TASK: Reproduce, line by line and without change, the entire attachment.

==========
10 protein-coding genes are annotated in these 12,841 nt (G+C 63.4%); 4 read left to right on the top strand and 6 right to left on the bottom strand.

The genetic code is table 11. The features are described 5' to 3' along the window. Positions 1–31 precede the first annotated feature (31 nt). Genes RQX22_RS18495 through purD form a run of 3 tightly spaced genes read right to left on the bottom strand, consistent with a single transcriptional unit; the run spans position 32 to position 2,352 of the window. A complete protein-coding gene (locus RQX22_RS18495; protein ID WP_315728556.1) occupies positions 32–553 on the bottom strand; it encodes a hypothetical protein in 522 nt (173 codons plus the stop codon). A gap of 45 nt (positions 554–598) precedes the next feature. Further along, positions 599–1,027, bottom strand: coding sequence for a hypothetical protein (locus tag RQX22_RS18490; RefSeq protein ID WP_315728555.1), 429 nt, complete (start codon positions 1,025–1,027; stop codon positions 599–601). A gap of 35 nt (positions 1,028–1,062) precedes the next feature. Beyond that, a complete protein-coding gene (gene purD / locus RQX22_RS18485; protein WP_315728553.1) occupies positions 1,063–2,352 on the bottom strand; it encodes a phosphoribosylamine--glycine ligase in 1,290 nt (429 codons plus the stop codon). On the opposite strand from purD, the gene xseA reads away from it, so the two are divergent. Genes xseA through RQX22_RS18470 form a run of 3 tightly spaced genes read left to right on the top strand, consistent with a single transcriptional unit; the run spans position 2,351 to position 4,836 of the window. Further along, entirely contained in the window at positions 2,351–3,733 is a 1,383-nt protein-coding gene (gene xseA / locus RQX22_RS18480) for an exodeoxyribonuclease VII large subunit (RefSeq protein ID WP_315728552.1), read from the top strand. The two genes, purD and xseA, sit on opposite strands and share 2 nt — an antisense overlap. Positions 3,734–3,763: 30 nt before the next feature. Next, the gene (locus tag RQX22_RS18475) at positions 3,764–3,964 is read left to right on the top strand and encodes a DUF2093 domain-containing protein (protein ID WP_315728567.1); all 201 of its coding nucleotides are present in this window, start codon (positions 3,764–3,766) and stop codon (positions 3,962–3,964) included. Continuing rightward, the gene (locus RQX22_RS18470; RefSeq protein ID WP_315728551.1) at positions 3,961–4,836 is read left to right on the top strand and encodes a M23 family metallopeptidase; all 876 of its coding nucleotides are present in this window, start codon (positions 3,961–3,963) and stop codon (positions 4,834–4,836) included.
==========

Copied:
10 protein-coding genes are annotated in these 12,841 nt (G+C 63.4%); 4 read left to right on the top strand and 6 right to left on the bottom strand.

The genetic code is table 11. The features are described 5' to 3' along the window. Positions 1–31 precede the first annotated feature (31 nt). Genes RQX22_RS18495 through purD form a run of 3 tightly spaced genes read right to left on the bottom strand, consistent with a single transcriptional unit; the run spans position 32 to position 2,352 of the window. A complete protein-coding gene (locus RQX22_RS18495; protein ID WP_315728556.1) occupies positions 32–553 on the bottom strand; it encodes a hypothetical protein in 522 nt (173 codons plus the stop codon). A gap of 45 nt (positions 554–598) precedes the next feature. Further along, positions 599–1,027, bottom strand: coding sequence for a hypothetical protein (locus tag RQX22_RS18490; RefSeq protein ID WP_315728555.1), 429 nt, complete (start codon positions 1,025–1,027; stop codon positions 599–601). A gap of 35 nt (positions 1,028–1,062) precedes the next feature. Beyond that, a complete protein-coding gene (gene purD / locus RQX22_RS18485; protein WP_315728553.1) occupies positions 1,063–2,352 on the bottom strand; it encodes a phosphoribosylamine--glycine ligase in 1,290 nt (429 codons plus the stop codon). On the opposite strand from purD, the gene xseA reads away from it, so the two are divergent. Genes xseA through RQX22_RS18470 form a run of 3 tightly spaced genes read left to right on the top strand, consistent with a single transcriptional unit; the run spans position 2,351 to position 4,836 of the window. Further along, entirely contained in the window at positions 2,351–3,733 is a 1,383-nt protein-coding gene (gene xseA / locus RQX22_RS18480) for an exodeoxyribonuclease VII large subunit (RefSeq protein ID WP_315728552.1), read from the top strand. The two genes, purD and xseA, sit on opposite strands and share 2 nt — an antisense overlap. Positions 3,734–3,763: 30 nt before the next feature. Next, the gene (locus tag RQX22_RS18475) at positions 3,764–3,964 is read left to right on the top strand and encodes a DUF2093 domain-containing protein (protein ID WP_315728567.1); all 201 of its coding nucleotides are present in this window, start codon (positions 3,764–3,766) and stop codon (positions 3,962–3,964) included. Continuing rightward, the gene (locus RQX22_RS18470; RefSeq protein ID WP_315728551.1) at positions 3,961–4,836 is read left to right on the top strand and encodes a M23 family metallopeptidase; all 876 of its coding nucleotides are present in this window, start codon (positions 3,961–3,963) and stop codon (positions 4,834–4,836) included.